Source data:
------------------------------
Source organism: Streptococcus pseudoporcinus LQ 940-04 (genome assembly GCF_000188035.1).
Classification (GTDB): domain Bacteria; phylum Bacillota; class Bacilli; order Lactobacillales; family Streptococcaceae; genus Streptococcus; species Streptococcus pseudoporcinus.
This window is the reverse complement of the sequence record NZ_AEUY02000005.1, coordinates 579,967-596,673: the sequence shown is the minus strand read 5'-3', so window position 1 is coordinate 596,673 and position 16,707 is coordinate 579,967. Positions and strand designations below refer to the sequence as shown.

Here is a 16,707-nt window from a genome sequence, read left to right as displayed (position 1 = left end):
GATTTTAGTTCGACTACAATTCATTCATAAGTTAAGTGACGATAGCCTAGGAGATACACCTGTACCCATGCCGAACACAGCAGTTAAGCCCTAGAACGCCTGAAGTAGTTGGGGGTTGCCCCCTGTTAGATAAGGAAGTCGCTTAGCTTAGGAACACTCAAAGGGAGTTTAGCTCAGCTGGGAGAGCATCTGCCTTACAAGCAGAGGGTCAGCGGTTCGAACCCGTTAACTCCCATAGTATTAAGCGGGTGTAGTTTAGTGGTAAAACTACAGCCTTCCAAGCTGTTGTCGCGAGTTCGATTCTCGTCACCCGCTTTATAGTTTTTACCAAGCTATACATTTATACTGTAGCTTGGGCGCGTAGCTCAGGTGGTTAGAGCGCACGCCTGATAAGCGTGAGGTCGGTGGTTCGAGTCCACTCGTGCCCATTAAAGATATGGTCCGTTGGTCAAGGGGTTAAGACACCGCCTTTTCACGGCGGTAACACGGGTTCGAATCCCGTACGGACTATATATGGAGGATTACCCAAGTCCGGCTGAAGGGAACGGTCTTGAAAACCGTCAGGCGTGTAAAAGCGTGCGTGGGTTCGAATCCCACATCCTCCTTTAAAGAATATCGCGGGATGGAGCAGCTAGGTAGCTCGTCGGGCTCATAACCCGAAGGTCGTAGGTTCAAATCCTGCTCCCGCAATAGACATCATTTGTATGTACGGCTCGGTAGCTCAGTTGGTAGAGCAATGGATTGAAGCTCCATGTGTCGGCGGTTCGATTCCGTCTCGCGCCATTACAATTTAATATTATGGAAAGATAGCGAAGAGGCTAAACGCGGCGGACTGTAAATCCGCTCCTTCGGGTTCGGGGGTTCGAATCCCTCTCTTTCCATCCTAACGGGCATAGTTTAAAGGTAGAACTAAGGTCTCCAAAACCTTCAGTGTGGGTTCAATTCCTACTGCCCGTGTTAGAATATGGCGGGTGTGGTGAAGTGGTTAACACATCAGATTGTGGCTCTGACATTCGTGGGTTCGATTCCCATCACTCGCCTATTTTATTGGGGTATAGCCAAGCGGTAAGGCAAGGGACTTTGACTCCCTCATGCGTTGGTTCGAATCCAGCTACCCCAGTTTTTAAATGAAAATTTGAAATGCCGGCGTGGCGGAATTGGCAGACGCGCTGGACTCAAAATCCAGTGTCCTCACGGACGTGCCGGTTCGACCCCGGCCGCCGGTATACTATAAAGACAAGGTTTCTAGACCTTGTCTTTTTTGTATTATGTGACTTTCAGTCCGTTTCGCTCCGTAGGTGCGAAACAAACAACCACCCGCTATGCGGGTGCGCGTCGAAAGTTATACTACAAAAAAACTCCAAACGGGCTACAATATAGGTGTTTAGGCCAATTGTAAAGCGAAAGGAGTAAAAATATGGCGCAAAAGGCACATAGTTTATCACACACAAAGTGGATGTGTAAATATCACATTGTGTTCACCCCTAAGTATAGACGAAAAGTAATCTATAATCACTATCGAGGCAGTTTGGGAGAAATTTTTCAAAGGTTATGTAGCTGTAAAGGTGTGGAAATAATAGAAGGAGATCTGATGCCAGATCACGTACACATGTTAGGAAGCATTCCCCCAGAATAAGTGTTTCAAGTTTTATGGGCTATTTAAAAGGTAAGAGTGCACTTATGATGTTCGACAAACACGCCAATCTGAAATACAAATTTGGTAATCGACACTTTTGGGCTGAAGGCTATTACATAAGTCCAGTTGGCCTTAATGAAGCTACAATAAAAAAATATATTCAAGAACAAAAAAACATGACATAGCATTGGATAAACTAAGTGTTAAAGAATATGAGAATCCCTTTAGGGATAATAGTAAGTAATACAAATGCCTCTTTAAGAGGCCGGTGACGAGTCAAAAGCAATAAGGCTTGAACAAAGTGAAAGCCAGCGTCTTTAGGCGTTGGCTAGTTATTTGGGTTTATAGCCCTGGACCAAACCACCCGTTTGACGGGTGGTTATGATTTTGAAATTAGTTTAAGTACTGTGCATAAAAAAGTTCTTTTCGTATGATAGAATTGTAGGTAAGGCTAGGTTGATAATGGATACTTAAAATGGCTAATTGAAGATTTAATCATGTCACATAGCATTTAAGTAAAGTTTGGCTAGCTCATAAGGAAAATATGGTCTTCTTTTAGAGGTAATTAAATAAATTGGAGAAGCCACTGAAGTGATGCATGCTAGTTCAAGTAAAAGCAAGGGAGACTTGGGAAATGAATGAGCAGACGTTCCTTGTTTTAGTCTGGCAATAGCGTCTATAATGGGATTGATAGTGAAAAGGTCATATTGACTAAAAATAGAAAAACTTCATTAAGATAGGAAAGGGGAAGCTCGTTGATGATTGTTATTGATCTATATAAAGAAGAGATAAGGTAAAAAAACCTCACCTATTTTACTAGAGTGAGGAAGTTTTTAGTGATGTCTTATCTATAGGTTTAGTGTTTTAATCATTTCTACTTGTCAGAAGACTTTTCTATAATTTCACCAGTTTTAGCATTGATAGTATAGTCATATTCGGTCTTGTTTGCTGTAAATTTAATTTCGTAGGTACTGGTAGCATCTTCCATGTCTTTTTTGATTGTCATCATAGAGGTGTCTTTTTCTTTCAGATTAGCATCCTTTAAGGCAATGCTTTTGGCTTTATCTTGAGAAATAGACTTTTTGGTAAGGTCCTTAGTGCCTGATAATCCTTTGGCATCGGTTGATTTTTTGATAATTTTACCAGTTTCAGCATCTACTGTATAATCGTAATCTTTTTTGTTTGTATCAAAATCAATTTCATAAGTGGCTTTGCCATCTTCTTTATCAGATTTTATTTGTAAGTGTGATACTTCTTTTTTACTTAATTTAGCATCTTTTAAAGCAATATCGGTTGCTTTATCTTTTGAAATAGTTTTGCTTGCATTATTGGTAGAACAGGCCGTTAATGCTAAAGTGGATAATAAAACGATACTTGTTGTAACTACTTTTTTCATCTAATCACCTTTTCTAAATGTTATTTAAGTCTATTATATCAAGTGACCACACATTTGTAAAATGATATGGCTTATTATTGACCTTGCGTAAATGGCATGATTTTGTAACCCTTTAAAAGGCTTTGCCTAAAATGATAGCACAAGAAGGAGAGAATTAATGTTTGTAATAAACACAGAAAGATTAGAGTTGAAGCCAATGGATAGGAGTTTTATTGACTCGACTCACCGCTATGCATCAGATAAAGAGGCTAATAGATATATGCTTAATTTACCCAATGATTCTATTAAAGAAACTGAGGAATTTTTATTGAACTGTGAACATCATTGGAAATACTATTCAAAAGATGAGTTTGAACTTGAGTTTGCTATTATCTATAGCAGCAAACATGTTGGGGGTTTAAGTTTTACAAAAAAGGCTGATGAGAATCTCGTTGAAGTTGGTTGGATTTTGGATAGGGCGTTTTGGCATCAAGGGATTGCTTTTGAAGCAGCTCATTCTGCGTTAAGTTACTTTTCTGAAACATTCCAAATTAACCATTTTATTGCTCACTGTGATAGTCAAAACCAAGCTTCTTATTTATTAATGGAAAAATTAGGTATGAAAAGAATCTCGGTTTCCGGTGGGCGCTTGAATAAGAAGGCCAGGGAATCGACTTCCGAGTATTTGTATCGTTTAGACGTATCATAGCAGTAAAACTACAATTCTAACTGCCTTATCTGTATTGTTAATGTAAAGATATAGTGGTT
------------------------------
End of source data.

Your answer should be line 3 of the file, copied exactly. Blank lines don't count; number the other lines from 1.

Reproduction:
This window is the reverse complement of the sequence record NZ_AEUY02000005.1, coordinates 579,967-596,673: the sequence shown is the minus strand read 5'-3', so window position 1 is coordinate 596,673 and position 16,707 is coordinate 579,967. Positions and strand designations below refer to the sequence as shown.